Amazon's Alexa may soon start speaking like anyone you want
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Amazon.com Inc wants to give customers the chance to make Alexa, the company's voice assistant, sound just like their grandmother -- or anyone else.
The online retailer is developing a system to let Alexa mimic any voice after hearing less than a minute of audio, said Rohit Prasad, an Amazon senior vice president, at a conference the company held in Las Vegas Wednesday. The goal is to "make the memories last" after "so many of us have lost someone we love" during the pandemic, Prasad said.
Amazon declined to share when it would roll out such a feature.
The work wades into an area of technology that has garnered close scrutiny for potential benefits and abuses. For instance, Microsoft Corp recently restricted which businesses could use its software to parrot voices. The goal is to help people with speech impairments or other problems but some worry it could also be used to propagate political deepfakes.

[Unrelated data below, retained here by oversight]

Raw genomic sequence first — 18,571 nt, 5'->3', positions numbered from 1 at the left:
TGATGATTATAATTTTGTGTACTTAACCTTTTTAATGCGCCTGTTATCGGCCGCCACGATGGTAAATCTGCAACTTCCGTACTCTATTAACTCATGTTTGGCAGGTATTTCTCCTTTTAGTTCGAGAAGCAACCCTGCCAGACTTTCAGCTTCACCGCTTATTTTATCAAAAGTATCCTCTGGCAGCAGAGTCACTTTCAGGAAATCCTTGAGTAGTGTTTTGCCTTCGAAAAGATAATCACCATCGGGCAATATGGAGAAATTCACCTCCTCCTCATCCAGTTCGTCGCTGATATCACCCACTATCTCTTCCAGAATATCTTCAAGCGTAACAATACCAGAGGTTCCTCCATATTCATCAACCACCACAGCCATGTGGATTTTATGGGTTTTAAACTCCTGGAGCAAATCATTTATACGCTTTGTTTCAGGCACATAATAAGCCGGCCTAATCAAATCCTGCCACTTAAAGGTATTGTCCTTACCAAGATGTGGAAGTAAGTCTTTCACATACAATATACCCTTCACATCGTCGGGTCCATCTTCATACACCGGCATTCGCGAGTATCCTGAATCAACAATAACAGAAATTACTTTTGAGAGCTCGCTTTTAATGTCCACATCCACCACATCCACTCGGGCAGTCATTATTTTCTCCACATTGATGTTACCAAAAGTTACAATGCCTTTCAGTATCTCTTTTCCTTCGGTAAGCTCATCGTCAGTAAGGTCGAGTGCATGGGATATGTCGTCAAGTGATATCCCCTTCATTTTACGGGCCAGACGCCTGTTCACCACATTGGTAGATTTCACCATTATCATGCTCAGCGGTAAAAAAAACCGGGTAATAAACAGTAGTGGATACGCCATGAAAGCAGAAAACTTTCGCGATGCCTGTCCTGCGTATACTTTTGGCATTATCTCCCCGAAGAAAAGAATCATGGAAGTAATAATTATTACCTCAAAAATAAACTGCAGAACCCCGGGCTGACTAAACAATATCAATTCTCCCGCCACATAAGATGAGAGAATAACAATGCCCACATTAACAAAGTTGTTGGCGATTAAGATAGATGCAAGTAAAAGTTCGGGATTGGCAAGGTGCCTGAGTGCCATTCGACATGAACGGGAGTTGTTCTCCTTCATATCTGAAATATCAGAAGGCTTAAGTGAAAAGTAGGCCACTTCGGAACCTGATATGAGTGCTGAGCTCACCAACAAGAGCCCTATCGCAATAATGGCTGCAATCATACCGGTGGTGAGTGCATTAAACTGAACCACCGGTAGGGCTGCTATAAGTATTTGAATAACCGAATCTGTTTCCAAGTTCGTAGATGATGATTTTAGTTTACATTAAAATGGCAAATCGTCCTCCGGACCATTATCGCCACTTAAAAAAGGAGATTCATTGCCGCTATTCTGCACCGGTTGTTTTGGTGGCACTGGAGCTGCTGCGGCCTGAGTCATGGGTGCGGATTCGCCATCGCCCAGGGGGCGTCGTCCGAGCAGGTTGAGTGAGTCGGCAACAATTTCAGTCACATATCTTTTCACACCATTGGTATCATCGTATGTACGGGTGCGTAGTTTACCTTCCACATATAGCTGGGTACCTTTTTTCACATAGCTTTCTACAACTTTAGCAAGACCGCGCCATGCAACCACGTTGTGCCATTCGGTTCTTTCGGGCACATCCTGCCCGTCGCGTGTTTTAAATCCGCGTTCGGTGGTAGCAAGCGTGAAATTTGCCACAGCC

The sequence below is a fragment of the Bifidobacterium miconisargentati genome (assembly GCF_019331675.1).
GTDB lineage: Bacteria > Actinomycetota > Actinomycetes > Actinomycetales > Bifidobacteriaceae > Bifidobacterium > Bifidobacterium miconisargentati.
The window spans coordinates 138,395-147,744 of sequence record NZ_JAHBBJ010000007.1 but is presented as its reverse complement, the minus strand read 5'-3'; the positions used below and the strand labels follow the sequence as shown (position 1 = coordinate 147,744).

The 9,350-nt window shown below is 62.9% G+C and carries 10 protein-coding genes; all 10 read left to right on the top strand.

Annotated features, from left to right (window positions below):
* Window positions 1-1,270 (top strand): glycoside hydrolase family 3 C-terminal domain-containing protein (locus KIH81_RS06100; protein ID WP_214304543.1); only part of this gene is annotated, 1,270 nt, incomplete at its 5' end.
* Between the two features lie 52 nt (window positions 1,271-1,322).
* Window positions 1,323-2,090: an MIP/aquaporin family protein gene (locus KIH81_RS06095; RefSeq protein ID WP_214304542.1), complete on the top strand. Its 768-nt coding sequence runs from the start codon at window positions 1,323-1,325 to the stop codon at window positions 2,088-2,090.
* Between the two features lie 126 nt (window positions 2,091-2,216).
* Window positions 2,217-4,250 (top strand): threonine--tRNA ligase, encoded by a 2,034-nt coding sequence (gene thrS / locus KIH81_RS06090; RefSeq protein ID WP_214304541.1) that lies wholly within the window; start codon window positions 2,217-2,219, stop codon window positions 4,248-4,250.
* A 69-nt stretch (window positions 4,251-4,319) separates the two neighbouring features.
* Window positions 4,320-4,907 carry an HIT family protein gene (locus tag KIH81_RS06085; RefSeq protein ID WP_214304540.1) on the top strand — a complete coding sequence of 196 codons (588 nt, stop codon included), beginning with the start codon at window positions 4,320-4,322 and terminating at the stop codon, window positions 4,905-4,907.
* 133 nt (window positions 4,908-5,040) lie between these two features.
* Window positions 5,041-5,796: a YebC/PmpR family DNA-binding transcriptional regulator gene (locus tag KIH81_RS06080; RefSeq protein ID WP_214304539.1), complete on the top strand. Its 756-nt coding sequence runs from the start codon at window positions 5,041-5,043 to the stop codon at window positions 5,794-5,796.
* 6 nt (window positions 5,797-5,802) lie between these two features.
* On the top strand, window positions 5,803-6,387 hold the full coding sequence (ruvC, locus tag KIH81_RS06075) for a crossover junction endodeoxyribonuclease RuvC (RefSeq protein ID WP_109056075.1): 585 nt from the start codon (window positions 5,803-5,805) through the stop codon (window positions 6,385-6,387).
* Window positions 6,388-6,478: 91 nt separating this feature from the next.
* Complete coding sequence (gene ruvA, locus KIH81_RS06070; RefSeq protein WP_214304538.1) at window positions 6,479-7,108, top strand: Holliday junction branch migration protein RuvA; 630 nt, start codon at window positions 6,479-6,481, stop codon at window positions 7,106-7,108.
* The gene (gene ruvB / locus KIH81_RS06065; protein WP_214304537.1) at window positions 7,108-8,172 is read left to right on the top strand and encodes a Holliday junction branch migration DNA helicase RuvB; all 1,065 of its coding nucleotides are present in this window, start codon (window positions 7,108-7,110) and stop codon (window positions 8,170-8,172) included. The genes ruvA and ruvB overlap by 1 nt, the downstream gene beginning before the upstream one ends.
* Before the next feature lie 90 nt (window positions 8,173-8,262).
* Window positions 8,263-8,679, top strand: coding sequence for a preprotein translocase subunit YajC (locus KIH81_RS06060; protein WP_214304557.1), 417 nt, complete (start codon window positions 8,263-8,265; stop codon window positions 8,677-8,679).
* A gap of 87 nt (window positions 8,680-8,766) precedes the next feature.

Amazon hopes the project will help Alexa become ubiquitous in shoppers' lives. But public attention has already shifted elsewhere. At Alphabet Inc's Google, an engineer made the highly contested claim that a company chat bot had advanced to sentience. Another Amazon executive said Tuesday that Alexa had 100 million customers globally, in line with figures the company has provided for device sales since January 2019.
Prasad said Amazon's aim for Alexa is "generalizable intelligence," or the ability to adapt to user environments and learn new concepts with little external input. He said that goal is "not to be confused with the all-knowing, all-capable, uber artificial general intelligence," or AGI, which Alphabet's DeepMind unit and Elon Musk-co-founded OpenAI are seeking.
Amazon shared its vision for companionship with Alexa at the conference. In a video segment, it portrayed a child who asked, "Alexa, can grandma finish reading me the Wizard of Oz?"
A moment later, Alexa affirmed the command and changed her voice. She spoke soothingly, less robotically, ostensibly sounding like the individual's grandmother in real life.